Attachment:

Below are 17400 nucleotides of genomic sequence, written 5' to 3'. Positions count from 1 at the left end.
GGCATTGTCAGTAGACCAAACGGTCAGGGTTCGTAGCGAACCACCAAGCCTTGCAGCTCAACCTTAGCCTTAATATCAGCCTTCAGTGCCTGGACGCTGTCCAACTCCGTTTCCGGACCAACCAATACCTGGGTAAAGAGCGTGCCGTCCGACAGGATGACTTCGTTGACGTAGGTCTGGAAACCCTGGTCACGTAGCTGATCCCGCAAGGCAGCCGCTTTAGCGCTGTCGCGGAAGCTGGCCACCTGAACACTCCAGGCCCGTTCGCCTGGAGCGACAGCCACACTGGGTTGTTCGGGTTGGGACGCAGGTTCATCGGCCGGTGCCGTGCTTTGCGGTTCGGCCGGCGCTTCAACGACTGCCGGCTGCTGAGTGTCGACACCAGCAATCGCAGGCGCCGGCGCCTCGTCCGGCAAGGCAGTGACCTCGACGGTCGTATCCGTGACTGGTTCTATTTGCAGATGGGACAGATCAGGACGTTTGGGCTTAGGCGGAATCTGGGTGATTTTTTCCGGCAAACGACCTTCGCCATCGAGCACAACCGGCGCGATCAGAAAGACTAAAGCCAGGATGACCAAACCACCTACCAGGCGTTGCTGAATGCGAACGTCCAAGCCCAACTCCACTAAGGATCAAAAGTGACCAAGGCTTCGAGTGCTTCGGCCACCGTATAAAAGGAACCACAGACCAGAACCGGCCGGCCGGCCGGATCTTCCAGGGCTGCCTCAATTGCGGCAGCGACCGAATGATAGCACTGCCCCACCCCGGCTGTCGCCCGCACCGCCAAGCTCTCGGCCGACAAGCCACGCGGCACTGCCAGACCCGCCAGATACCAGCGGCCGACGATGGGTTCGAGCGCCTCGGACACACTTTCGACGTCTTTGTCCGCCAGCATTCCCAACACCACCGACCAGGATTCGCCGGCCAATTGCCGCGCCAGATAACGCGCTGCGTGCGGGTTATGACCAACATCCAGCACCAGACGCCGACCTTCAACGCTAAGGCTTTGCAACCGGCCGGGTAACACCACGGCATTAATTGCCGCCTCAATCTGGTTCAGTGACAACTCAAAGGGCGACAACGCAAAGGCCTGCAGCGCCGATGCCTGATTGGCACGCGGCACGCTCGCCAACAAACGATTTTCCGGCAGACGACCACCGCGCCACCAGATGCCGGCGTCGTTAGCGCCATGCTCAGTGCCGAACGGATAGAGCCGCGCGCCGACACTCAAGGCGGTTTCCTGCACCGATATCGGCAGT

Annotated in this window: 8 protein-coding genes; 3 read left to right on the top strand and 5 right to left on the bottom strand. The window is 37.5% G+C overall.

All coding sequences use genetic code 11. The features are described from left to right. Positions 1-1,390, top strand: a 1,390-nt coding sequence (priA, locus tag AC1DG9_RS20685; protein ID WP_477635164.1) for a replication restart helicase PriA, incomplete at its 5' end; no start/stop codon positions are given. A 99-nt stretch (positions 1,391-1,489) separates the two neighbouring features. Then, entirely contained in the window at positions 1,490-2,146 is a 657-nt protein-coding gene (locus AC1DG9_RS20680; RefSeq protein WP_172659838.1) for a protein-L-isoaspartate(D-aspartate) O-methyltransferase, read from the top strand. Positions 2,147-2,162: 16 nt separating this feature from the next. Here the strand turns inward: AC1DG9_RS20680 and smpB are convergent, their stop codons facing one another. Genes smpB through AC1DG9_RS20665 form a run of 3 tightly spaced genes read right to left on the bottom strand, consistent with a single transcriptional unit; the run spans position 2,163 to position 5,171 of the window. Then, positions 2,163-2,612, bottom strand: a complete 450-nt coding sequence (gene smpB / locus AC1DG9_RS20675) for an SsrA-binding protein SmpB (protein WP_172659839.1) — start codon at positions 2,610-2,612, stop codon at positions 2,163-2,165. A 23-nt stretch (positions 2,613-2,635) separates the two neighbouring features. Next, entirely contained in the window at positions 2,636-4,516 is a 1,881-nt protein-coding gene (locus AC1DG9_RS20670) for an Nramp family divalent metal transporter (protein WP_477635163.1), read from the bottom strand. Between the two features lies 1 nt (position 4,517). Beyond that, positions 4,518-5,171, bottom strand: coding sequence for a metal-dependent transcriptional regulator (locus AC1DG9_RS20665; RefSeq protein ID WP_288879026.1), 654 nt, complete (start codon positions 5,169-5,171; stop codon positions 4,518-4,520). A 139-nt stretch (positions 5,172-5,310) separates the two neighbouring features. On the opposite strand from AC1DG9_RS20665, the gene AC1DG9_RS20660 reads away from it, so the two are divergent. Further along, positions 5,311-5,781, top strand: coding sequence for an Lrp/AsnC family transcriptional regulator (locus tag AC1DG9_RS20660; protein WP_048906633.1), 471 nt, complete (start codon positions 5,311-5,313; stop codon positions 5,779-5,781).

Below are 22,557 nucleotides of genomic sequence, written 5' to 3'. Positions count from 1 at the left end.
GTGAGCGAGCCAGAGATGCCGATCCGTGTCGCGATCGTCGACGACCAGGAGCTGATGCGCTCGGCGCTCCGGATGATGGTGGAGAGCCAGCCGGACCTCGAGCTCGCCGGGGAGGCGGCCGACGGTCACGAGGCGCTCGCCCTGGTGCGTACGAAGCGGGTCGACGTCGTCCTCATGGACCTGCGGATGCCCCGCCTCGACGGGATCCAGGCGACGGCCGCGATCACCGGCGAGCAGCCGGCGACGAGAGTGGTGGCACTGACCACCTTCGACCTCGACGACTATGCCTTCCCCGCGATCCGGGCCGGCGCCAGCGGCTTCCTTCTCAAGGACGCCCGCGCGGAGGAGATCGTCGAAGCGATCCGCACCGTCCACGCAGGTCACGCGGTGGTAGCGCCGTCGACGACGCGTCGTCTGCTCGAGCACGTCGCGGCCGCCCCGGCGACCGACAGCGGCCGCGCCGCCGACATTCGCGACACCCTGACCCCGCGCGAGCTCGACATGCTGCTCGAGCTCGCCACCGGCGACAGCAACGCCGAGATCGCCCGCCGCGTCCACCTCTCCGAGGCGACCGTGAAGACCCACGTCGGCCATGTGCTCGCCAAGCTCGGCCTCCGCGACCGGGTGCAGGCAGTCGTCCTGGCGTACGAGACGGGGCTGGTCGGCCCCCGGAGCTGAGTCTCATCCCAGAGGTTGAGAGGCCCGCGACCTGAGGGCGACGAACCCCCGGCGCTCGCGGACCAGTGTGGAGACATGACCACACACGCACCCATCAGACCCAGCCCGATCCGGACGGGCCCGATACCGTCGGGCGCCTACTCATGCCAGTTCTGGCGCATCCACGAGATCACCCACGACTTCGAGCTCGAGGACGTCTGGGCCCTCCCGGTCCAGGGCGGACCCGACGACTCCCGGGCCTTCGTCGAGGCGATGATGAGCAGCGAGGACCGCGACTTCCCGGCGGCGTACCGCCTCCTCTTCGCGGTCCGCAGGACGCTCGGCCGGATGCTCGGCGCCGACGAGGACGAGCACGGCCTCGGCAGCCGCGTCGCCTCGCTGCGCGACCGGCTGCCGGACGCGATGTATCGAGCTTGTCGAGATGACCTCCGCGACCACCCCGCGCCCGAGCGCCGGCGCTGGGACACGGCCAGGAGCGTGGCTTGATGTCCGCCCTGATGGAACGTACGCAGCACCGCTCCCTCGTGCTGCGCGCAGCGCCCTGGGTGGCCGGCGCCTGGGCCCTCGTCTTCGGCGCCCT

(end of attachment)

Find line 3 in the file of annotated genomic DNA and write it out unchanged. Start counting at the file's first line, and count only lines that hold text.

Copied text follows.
Annotated in this window: 8 protein-coding genes; 3 read left to right on the top strand and 5 right to left on the bottom strand. The window is 37.5% G+C overall.